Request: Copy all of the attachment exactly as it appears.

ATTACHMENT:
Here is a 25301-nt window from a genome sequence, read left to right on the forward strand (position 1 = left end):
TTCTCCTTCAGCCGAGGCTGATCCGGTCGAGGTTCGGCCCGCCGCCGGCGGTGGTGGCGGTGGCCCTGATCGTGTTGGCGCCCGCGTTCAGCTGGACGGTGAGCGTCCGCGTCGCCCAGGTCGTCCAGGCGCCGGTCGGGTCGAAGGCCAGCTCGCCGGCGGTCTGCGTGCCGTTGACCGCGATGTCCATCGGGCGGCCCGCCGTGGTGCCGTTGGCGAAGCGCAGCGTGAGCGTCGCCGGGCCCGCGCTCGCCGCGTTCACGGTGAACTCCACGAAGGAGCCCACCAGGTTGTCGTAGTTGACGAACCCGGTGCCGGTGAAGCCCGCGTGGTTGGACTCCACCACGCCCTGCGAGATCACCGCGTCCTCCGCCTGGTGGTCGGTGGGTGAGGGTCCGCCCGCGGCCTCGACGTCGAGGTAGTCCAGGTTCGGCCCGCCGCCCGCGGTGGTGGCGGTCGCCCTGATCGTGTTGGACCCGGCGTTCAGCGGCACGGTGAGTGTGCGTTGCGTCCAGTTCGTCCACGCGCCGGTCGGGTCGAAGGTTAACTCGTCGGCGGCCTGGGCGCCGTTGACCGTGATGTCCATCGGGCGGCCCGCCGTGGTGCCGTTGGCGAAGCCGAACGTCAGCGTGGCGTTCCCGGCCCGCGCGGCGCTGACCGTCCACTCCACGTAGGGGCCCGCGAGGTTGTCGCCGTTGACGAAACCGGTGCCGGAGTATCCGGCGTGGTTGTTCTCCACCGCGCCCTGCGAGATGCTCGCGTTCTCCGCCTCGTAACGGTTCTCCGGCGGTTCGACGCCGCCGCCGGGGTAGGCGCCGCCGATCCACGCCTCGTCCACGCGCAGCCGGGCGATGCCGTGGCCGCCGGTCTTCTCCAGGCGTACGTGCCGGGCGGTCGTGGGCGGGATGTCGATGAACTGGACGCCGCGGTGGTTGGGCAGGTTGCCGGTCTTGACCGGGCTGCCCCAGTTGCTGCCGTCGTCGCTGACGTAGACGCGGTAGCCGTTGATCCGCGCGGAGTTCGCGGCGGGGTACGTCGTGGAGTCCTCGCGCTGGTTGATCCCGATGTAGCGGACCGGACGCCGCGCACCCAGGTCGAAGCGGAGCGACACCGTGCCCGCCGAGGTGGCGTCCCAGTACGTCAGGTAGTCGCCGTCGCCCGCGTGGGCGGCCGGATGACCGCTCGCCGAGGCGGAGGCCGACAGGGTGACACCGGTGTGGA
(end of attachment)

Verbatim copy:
Here is a 25301-nt window from a genome sequence, read left to right on the forward strand (position 1 = left end):
TTCTCCTTCAGCCGAGGCTGATCCGGTCGAGGTTCGGCCCGCCGCCGGCGGTGGTGGCGGTGGCCCTGATCGTGTTGGCGCCCGCGTTCAGCTGGACGGTGAGCGTCCGCGTCGCCCAGGTCGTCCAGGCGCCGGTCGGGTCGAAGGCCAGCTCGCCGGCGGTCTGCGTGCCGTTGACCGCGATGTCCATCGGGCGGCCCGCCGTGGTGCCGTTGGCGAAGCGCAGCGTGAGCGTCGCCGGGCCCGCGCTCGCCGCGTTCACGGTGAACTCCACGAAGGAGCCCACCAGGTTGTCGTAGTTGACGAACCCGGTGCCGGTGAAGCCCGCGTGGTTGGACTCCACCACGCCCTGCGAGATCACCGCGTCCTCCGCCTGGTGGTCGGTGGGTGAGGGTCCGCCCGCGGCCTCGACGTCGAGGTAGTCCAGGTTCGGCCCGCCGCCCGCGGTGGTGGCGGTCGCCCTGATCGTGTTGGACCCGGCGTTCAGCGGCACGGTGAGTGTGCGTTGCGTCCAGTTCGTCCACGCGCCGGTCGGGTCGAAGGTTAACTCGTCGGCGGCCTGGGCGCCGTTGACCGTGATGTCCATCGGGCGGCCCGCCGTGGTGCCGTTGGCGAAGCCGAACGTCAGCGTGGCGTTCCCGGCCCGCGCGGCGCTGACCGTCCACTCCACGTAGGGGCCCGCGAGGTTGTCGCCGTTGACGAAACCGGTGCCGGAGTATCCGGCGTGGTTGTTCTCCACCGCGCCCTGCGAGATGCTCGCGTTCTCCGCCTCGTAACGGTTCTCCGGCGGTTCGACGCCGCCGCCGGGGTAGGCGCCGCCGATCCACGCCTCGTCCACGCGCAGCCGGGCGATGCCGTGGCCGCCGGTCTTCTCCAGGCGTACGTGCCGGGCGGTCGTGGGCGGGATGTCGATGAACTGGACGCCGCGGTGGTTGGGCAGGTTGCCGGTCTTGACCGGGCTGCCCCAGTTGCTGCCGTCGTCGCTGACGTAGACGCGGTAGCCGTTGATCCGCGCGGAGTTCGCGGCGGGGTACGTCGTGGAGTCCTCGCGCTGGTTGATCCCGATGTAGCGGACCGGACGCCGCGCACCCAGGTCGAAGCGGAGCGACACCGTGCCCGCCGAGGTGGCGTCCCAGTACGTCAGGTAGTCGCCGTCGCCCGCGTGGGCGGCCGGATGACCGCTCGCCGAGGCGGAGGCCGACAGGGTGACACCGGTGTGGA